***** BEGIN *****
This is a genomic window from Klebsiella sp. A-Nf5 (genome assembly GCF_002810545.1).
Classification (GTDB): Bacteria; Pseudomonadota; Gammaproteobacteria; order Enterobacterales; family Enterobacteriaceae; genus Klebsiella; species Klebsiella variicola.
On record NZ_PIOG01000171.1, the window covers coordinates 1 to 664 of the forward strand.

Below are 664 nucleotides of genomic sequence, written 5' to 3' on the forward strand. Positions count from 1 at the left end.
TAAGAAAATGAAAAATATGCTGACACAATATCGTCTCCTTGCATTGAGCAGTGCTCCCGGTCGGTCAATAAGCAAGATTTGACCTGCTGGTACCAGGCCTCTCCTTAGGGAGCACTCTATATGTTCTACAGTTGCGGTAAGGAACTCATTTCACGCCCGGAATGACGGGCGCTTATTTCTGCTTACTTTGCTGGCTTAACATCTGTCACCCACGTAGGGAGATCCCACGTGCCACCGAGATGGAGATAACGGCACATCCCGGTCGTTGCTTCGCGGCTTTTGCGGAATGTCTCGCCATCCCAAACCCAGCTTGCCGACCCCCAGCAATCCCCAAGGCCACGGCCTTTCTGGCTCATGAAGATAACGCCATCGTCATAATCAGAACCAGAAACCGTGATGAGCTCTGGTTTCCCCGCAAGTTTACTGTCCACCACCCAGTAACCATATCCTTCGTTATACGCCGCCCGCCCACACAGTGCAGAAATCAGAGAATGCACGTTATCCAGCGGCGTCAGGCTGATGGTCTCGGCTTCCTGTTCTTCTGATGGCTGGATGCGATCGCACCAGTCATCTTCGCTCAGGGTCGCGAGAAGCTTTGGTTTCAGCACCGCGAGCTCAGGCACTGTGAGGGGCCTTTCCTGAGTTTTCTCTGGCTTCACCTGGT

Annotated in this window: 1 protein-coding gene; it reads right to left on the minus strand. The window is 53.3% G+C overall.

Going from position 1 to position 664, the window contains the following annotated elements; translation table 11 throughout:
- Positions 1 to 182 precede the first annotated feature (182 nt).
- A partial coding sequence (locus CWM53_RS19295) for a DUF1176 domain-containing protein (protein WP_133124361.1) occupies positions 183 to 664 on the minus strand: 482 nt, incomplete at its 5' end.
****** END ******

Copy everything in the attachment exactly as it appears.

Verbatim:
This is a genomic window from Klebsiella sp. A-Nf5 (genome assembly GCF_002810545.1).
Classification (GTDB): Bacteria; Pseudomonadota; Gammaproteobacteria; order Enterobacterales; family Enterobacteriaceae; genus Klebsiella; species Klebsiella variicola.
On record NZ_PIOG01000171.1, the window covers coordinates 1 to 664 of the forward strand.

Below are 664 nucleotides of genomic sequence, written 5' to 3' on the forward strand. Positions count from 1 at the left end.
TAAGAAAATGAAAAATATGCTGACACAATATCGTCTCCTTGCATTGAGCAGTGCTCCCGGTCGGTCAATAAGCAAGATTTGACCTGCTGGTACCAGGCCTCTCCTTAGGGAGCACTCTATATGTTCTACAGTTGCGGTAAGGAACTCATTTCACGCCCGGAATGACGGGCGCTTATTTCTGCTTACTTTGCTGGCTTAACATCTGTCACCCACGTAGGGAGATCCCACGTGCCACCGAGATGGAGATAACGGCACATCCCGGTCGTTGCTTCGCGGCTTTTGCGGAATGTCTCGCCATCCCAAACCCAGCTTGCCGACCCCCAGCAATCCCCAAGGCCACGGCCTTTCTGGCTCATGAAGATAACGCCATCGTCATAATCAGAACCAGAAACCGTGATGAGCTCTGGTTTCCCCGCAAGTTTACTGTCCACCACCCAGTAACCATATCCTTCGTTATACGCCGCCCGCCCACACAGTGCAGAAATCAGAGAATGCACGTTATCCAGCGGCGTCAGGCTGATGGTCTCGGCTTCCTGTTCTTCTGATGGCTGGATGCGATCGCACCAGTCATCTTCGCTCAGGGTCGCGAGAAGCTTTGGTTTCAGCACCGCGAGCTCAGGCACTGTGAGGGGCCTTTCCTGAGTTTTCTCTGGCTTCACCTGGT

Annotated in this window: 1 protein-coding gene; it reads right to left on the minus strand. The window is 53.3% G+C overall.

Going from position 1 to position 664, the window contains the following annotated elements; translation table 11 throughout:
- Positions 1 to 182 precede the first annotated feature (182 nt).
- A partial coding sequence (locus CWM53_RS19295) for a DUF1176 domain-containing protein (protein WP_133124361.1) occupies positions 183 to 664 on the minus strand: 482 nt, incomplete at its 5' end.